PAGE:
Brazilian shares plummeted more than 10% on Wednesday, October 15, triggering a trading halt, for half an hour, as mounting fears of global recession battered markets worldwide.
Brazil's currency the real also skidded 4.53% lower to 2.19 per dollar from 2.095 on Tuesday, despite a one billion in dollar-selling intervention by the Brazilian central bank.
Brazil's benchmark stock index crumbled after notching a 17% gain the two previous sessions, with heavyweights Petrobras and Vale posting big losses along with major banks.
The Bovespa index of the Sao Paulo stock exchange slumped to 37,412.54 in afternoon trade, prompting an automatic 30-minute trading halt, after ending Tuesday at 41,569.03. It continued its slide after trading resumed, for a loss of 11.04%.
It was the fourth halt due to a 10-percent fall since the start of last week.
Brazil, Latin America largest economy, has been exposed to the global crisis with many investors fearing that its once-promising emerging-market status could be in for a rough time with declining commodity prices.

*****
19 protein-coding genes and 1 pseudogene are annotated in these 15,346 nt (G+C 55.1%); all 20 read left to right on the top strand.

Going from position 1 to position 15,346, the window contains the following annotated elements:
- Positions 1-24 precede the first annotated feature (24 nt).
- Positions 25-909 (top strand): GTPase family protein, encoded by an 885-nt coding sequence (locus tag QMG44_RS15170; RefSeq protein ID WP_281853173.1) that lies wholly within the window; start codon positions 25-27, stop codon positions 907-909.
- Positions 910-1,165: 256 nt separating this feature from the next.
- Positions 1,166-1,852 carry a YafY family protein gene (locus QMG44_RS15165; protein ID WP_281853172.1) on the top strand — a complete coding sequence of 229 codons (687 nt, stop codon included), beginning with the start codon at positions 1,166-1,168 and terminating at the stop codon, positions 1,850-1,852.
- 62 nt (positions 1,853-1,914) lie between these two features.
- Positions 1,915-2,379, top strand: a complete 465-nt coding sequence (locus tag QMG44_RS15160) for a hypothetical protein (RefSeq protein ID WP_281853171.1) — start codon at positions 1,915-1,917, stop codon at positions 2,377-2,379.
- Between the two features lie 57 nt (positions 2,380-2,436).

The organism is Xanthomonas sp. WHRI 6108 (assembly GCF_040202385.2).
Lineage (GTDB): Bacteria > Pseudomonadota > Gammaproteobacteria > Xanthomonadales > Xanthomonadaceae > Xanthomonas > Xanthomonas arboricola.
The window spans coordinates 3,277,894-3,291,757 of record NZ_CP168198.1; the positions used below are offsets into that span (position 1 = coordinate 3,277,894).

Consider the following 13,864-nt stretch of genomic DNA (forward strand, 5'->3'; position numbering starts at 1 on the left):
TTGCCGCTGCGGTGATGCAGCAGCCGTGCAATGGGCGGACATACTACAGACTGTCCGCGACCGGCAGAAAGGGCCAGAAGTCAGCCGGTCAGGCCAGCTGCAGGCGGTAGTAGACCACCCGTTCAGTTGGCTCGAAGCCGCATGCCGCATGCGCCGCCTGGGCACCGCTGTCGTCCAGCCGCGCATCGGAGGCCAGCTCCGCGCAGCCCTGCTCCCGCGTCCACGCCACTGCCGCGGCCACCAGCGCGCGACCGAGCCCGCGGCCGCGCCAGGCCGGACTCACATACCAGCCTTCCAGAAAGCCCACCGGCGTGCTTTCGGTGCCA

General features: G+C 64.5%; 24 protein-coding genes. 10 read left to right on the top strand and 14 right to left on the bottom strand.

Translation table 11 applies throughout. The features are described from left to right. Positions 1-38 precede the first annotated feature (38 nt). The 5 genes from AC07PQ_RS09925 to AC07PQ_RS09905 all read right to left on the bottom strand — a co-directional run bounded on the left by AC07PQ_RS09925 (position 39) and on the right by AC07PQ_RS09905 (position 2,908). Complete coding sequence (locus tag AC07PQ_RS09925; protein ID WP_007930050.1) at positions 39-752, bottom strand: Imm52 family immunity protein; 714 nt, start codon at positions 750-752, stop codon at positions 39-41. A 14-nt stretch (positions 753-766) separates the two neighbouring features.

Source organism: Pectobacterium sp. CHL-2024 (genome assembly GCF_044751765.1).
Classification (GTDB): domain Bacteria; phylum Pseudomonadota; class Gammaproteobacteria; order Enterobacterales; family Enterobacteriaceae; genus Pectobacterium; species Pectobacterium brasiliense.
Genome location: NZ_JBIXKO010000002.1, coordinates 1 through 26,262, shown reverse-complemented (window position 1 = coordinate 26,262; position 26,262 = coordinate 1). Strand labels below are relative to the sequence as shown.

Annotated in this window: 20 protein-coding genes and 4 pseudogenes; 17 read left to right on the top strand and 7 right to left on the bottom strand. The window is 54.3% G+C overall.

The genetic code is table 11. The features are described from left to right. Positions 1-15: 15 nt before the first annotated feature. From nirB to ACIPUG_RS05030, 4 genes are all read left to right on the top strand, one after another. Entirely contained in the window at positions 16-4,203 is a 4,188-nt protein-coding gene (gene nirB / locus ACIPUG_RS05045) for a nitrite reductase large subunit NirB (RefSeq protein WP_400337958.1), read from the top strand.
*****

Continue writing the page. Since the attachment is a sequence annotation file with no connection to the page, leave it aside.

Meantime in neighboring Argentina the Merval index plunged 12.14% on Wednesday, the highest one day drop since September 1998. So far in October the Merval has lost 25.81%. The collapse follows Tuesday strong recovery of almost 11%.
In Chile the closing fall was almost a victory after having slid 2%: the IPSA index was up 0.40% and the IGPA was down 0.48%. However the Chilean peso lost against the US dollar which again was up to 625.
But in Peru and is spite of a report indicating the economy was steaming ahead at 9%, fears about a world recession plunged the local stock exchange. The IGBVL lost 8.56 and the ISBVL, 10.96%
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